Monday, June 5th, 2017...9:30 am

The Start of Something Big

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This post is part of an ongoing series featuring items from the exhibition Open House 75: Houghton Staff Select on display in the Edison and Newman Room from May 8 – August 19, 2017.

MS Hyde 50 (38)In 1746, a consortium of London publishers approached Samuel Johnson, a rising star in the literary world, with a proposal: write an English dictionary. In the end, Johnson was equal to the task, but only after nine years of mammoth intellectual labor. Although the practice of lexicography has advanced considerably in the centuries since, Johnson’s Dictionary is still regarded as a tour de force, appreciated for the wit and trenchancy of its definitions, and the erudition underlying its illustrative quotations. Samuel Johnson’s stamp on the writing of English is profound and lasting.

Everything started from this modest manuscript, now visibly cracked from the corrosive ink used to write it. Over the course of a handful of pages Johnson lays out his plan for a work that would grow to two enormous volumes: how he will choose the words to define, how he will determine their proper spelling, from which authors he will draw quotations.

One of the joys of working with rare books and manuscripts is the glimpses they provide of the origins of significant things. Every time I (very carefully!) hold this little manuscript, I feel closer to one of the greatest achievements in the English language, and I experience the thrill of that history.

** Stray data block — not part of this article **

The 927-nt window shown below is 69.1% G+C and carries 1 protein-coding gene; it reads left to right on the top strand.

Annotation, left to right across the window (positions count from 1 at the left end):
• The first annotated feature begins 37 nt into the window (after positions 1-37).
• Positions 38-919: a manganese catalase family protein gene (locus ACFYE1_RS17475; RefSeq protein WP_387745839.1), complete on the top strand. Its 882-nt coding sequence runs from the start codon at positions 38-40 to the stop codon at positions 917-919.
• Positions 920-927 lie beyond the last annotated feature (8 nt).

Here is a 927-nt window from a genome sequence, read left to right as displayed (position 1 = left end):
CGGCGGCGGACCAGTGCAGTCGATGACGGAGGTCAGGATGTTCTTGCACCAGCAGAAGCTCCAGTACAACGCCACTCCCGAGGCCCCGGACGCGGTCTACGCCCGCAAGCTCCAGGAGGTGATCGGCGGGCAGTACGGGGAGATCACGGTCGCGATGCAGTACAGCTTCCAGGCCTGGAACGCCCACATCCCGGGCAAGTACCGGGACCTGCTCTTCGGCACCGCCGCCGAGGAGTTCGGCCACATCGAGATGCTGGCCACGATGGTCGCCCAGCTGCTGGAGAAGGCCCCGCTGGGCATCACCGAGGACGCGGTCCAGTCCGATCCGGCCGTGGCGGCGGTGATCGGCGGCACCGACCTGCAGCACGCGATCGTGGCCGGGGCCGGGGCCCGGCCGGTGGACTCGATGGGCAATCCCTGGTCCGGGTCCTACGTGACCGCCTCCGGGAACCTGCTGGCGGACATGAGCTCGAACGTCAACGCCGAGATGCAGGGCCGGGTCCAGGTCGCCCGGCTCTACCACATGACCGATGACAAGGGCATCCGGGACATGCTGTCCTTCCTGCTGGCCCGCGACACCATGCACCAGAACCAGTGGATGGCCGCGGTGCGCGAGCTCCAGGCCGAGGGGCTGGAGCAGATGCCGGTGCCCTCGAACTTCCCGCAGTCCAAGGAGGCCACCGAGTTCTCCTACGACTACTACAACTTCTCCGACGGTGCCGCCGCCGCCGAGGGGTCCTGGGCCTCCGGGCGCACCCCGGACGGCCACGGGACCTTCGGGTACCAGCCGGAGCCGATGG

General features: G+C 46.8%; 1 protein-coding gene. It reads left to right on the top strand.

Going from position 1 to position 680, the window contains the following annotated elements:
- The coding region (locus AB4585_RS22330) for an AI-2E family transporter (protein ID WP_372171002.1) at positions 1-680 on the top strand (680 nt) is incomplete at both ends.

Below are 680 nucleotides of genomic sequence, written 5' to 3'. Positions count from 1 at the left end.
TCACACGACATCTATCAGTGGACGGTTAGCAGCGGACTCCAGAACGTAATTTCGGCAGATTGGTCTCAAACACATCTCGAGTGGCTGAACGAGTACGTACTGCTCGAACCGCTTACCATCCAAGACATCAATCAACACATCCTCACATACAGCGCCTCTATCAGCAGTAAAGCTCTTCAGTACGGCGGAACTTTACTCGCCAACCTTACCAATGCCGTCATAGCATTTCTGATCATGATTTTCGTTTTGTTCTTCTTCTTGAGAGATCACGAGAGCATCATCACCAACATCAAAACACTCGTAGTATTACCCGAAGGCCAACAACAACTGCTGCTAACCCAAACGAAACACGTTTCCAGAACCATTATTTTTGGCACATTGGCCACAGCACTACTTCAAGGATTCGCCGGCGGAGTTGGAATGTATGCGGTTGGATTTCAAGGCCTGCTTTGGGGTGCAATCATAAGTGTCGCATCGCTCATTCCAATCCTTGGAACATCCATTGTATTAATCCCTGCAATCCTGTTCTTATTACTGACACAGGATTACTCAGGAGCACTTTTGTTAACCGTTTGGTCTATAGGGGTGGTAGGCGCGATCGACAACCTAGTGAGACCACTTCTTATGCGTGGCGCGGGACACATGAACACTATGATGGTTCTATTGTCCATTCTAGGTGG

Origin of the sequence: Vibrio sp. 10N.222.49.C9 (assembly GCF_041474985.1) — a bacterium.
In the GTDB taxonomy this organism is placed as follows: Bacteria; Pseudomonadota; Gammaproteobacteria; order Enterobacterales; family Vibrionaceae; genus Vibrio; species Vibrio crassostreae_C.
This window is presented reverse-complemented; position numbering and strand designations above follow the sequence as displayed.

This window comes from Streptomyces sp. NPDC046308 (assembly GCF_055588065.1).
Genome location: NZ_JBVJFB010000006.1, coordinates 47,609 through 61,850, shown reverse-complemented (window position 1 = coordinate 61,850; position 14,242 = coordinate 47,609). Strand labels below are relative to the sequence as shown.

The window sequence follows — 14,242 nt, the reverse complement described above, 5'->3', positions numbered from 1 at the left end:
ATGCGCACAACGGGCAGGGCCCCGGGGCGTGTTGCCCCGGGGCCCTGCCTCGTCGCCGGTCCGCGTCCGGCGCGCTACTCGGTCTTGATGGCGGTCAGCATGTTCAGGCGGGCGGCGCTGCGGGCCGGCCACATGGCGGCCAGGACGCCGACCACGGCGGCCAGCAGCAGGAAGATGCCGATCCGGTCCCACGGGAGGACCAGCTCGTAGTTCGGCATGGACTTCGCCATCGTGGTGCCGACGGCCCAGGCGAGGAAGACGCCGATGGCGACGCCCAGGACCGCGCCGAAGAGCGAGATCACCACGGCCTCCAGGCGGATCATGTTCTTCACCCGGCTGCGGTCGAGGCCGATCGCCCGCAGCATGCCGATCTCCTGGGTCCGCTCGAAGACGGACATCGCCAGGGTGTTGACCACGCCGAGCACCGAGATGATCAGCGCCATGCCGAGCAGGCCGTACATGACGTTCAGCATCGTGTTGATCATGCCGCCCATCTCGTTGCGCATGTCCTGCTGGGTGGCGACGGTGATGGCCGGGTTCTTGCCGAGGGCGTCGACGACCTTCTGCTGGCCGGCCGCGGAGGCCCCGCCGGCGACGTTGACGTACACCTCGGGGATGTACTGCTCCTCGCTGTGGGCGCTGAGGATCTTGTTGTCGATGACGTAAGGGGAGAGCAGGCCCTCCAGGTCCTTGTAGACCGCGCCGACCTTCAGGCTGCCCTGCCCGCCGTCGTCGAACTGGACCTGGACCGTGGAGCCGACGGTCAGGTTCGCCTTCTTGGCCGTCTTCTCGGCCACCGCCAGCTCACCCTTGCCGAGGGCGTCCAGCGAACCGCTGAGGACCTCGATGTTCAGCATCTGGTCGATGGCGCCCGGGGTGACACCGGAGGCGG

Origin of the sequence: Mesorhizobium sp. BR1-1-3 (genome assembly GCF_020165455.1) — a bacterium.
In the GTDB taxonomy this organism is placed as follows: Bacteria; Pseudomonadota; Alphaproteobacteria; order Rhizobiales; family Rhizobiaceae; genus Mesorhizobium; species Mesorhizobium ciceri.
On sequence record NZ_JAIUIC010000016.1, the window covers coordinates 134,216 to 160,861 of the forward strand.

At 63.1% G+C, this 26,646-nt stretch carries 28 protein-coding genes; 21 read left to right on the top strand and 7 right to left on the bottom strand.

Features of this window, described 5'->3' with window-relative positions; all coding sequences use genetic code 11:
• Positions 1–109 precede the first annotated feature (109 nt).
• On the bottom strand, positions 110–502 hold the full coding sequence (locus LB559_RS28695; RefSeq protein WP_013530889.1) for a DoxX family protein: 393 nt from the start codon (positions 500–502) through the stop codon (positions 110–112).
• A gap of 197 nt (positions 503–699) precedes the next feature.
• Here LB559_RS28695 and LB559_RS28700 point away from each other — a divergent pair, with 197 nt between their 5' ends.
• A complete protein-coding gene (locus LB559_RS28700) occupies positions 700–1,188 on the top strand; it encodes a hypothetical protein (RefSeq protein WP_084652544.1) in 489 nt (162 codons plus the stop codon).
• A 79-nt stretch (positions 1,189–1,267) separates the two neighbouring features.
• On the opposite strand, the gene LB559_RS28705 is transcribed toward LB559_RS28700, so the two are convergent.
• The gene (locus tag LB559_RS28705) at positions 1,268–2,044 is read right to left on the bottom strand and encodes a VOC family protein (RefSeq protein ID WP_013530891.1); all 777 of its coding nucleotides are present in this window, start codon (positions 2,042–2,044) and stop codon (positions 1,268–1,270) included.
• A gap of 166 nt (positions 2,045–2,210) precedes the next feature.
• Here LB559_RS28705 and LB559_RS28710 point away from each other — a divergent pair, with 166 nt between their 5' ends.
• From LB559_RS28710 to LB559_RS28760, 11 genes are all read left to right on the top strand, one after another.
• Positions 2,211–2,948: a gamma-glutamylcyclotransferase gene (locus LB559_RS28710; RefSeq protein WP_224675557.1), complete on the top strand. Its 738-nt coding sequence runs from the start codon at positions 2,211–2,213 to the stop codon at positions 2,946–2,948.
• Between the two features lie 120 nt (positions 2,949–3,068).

MS Hyde 50 (38)

Much less significantly to the world of letters, but of great importance to me personally, this item also represents the start of my career at Houghton Library. In 2004, I was hired as one of three project catalogers working on the newly-arrived Hyde Collection of Samuel Johnson. in that role, I made HOLLIS records for every one of the more than 3000 printed books in the collection. I came to Houghton with training in rare book cataloging, but no particular expertise in Samuel Johnson. Cataloging the collection was my on-the-job training in Johnson and his circle, and it provided an education in both a fascinating figure and a world-class collection of books and manuscripts.

I started at Houghton on a project appointment of two and a half years. I’m very grateful that they decided to keep me around, and I am now approaching my 13th anniversary with the library and my 5th as Curator of the Hyde Collection. In that role I have the great pleasure of looking for new acquisitions to continue to build on this magnificent collection, thanks to endowment funds bequeathed to Harvard by Mary Hyde Eccles. It can be a challenge to find things we don’t already have, but it’s a highly enjoyable one.

Thanks to John Overholt, Curator of the Donald and Mary Hyde Collection of Dr. Samuel Johnson and of Early Modern Books & Manuscripts, for contributing this post.

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